“Music can stand alone, it is much bigger than ads.”


      And not only “music” but a broader “content or products or music by musicians”

      People seem to think that the only thing a musician should want to do is have someone stream a song and get paid somewhere between 1/10th of a penny or a penny for a stream.

      Musicians could by now, a long time ago, have a place they could make serious money in a number of different ways. They don’t have it even now, 20 years after the internet. Celebs of all types should be able to monetize their fame or their ability to create all different types of content. I would think that celebs, including musicians, should be able to start making money from live streaming. A quality live stream of a performance or of just whatever is something that some fans would pay to watch on a per minute basis. “A bag of my garbage” Auction! And more realistically, guitars. Auction! Sell tickets. Streams, Downloads of all types.

      Everything is paid for by points. And points are purchased in blocks. You spend $ once, and everything you spend points on removes points.

  3. Nick Pope

    This is just the start, Facebook Music is coming in 2018. A separate app like the old myspace with all streaming for $5 a month. Watch out Spotify

    • Paul Resnikoff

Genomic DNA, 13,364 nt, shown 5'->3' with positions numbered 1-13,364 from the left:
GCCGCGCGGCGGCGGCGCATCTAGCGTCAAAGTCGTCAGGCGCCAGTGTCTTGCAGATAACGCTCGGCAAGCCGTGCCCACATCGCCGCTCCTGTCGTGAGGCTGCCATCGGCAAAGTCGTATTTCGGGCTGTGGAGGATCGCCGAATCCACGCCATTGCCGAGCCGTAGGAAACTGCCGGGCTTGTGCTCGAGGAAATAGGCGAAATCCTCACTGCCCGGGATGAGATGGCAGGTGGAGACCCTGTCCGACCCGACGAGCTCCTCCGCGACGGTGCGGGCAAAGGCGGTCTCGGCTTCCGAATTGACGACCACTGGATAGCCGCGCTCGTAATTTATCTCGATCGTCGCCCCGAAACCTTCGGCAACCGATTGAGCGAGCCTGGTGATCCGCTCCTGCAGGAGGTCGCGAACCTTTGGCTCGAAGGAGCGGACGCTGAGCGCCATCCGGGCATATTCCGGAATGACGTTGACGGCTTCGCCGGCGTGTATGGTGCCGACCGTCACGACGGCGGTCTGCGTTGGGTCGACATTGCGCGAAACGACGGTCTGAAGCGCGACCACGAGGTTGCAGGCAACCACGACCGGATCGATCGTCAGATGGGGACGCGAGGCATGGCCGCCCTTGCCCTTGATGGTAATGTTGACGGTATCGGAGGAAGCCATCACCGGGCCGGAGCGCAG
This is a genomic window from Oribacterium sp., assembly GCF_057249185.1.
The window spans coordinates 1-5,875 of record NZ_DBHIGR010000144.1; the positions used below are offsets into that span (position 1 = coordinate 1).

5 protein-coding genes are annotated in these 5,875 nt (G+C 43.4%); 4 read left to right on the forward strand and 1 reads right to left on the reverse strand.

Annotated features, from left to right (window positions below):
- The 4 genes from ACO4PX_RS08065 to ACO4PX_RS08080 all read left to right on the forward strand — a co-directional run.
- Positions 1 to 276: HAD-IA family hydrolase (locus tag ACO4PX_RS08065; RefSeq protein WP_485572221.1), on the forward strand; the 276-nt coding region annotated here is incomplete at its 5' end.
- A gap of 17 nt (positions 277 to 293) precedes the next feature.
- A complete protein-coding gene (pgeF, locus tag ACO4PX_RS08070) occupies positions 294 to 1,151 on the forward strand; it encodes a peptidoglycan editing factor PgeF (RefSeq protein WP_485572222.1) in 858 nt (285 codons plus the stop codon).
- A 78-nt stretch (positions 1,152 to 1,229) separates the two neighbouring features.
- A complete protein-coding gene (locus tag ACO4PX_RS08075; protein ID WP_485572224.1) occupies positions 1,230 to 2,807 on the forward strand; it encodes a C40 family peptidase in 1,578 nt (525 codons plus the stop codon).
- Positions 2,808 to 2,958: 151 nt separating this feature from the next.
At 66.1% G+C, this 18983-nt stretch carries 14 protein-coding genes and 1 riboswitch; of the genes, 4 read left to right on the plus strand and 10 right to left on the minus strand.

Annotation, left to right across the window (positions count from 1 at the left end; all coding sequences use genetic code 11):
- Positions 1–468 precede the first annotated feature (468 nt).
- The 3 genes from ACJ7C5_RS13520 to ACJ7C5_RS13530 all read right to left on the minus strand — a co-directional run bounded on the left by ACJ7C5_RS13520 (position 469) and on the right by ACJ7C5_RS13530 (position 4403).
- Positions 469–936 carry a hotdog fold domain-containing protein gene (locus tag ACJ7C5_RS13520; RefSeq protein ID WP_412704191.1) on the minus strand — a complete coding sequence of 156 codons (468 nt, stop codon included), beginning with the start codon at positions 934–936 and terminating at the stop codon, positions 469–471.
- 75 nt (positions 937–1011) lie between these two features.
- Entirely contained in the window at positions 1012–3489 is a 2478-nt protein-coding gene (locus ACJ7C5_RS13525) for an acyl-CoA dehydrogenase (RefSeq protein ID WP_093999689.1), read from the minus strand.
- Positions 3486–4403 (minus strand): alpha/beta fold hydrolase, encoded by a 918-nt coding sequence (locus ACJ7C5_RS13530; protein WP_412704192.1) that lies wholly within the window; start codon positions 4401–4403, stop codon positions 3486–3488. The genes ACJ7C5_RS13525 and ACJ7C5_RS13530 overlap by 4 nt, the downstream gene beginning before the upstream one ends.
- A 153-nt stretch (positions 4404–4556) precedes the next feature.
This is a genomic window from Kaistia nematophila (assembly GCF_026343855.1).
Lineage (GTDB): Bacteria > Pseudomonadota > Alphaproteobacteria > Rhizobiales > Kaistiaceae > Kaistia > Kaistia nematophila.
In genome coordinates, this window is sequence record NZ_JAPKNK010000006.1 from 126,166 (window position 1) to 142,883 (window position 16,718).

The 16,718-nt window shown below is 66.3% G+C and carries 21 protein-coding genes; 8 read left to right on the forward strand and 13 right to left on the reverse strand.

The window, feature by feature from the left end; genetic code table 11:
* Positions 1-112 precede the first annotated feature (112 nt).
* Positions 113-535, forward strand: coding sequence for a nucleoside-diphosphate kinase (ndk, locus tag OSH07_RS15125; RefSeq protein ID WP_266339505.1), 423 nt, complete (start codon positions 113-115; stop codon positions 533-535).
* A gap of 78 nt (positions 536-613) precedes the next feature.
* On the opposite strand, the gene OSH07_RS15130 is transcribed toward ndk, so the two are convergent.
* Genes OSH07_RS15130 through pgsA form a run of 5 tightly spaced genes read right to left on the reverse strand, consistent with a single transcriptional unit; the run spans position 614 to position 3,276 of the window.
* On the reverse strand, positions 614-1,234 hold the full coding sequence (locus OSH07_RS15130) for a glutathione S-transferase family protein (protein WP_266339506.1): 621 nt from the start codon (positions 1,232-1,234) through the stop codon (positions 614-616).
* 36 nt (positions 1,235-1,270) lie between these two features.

Can you tell us more of these plans? I’ve heard a lot of hearsay, but not much in terms of concrete plans and roadmaps.

      • Anonymous

        I’m not Nick Pope, and this pretty OT anyway. But nevertheless:

        Being really, really tired of YouTube- and Facebook censorship, I looked at PewTube today, and I’ve got to say it’s the closest I’ve seen yet to what might turn into a free-speech alternative to YouTube and Facebook video.

        Don’t get me wrong; I’m on the left, and the current videos on the site are total trash; gross anti-Semitic, white supremacist garbage, and probably not much of anything else.

        But that could change. If any of you remember the early YouTube days, you know the content was horrible and often disgusting.

        And here’s the thing:

        Contrary to other YouTube alternative-wannabees, PewTube actually looks nice. And that’s a really big deal.

        Also, the guy behind it, alt-right as he may be, is actually competent and able to speak at length without praising Trump or offending women. Only thing that puzzled and worried me a bit was that he actually thought Gab is nice (if you’ve seen it you’ll know it’s right-wing amateur hour).

        But take a look for yourself — here’s the guy in a CNN interview: https://pew.tube/user/pewtube/c1JNUrH

  4. Jim

    Now, as part of a new initiative to promote original content on the platform, Facebook has launched the “Sound Collection.” Users can now upload videos and other content using 1,000 free, pre-cleared songs from mainly unknown artists. Nothing gets ripped down — ever — as long as you use content from this library.

    “original content”
    “1,000 free, pre-cleared songs”

    Sounds awful. Fail.